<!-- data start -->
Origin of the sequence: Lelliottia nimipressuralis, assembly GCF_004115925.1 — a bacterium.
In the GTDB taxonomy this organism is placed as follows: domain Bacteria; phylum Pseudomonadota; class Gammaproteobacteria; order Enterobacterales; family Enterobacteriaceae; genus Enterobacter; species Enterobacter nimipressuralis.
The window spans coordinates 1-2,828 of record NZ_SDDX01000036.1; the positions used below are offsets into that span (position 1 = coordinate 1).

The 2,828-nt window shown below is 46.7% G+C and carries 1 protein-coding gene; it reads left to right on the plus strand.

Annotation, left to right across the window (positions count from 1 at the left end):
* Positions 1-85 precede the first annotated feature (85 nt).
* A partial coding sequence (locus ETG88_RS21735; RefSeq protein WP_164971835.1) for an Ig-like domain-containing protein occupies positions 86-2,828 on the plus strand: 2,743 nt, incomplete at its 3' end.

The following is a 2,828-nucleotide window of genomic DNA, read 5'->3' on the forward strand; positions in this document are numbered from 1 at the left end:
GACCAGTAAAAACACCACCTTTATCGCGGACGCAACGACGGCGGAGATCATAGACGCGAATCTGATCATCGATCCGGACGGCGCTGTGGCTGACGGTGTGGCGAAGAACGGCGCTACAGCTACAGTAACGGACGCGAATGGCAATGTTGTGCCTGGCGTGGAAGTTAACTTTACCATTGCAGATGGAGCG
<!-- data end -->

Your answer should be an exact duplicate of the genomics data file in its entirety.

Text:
Origin of the sequence: Lelliottia nimipressuralis, assembly GCF_004115925.1 — a bacterium.
In the GTDB taxonomy this organism is placed as follows: domain Bacteria; phylum Pseudomonadota; class Gammaproteobacteria; order Enterobacterales; family Enterobacteriaceae; genus Enterobacter; species Enterobacter nimipressuralis.
The window spans coordinates 1-2,828 of record NZ_SDDX01000036.1; the positions used below are offsets into that span (position 1 = coordinate 1).

The 2,828-nt window shown below is 46.7% G+C and carries 1 protein-coding gene; it reads left to right on the plus strand.

Annotation, left to right across the window (positions count from 1 at the left end):
* Positions 1-85 precede the first annotated feature (85 nt).
* A partial coding sequence (locus ETG88_RS21735; RefSeq protein WP_164971835.1) for an Ig-like domain-containing protein occupies positions 86-2,828 on the plus strand: 2,743 nt, incomplete at its 3' end.

The following is a 2,828-nucleotide window of genomic DNA, read 5'->3' on the forward strand; positions in this document are numbered from 1 at the left end:
GACCAGTAAAAACACCACCTTTATCGCGGACGCAACGACGGCGGAGATCATAGACGCGAATCTGATCATCGATCCGGACGGCGCTGTGGCTGACGGTGTGGCGAAGAACGGCGCTACAGCTACAGTAACGGACGCGAATGGCAATGTTGTGCCTGGCGTGGAAGTTAACTTTACCATTGCAGATGGAGCG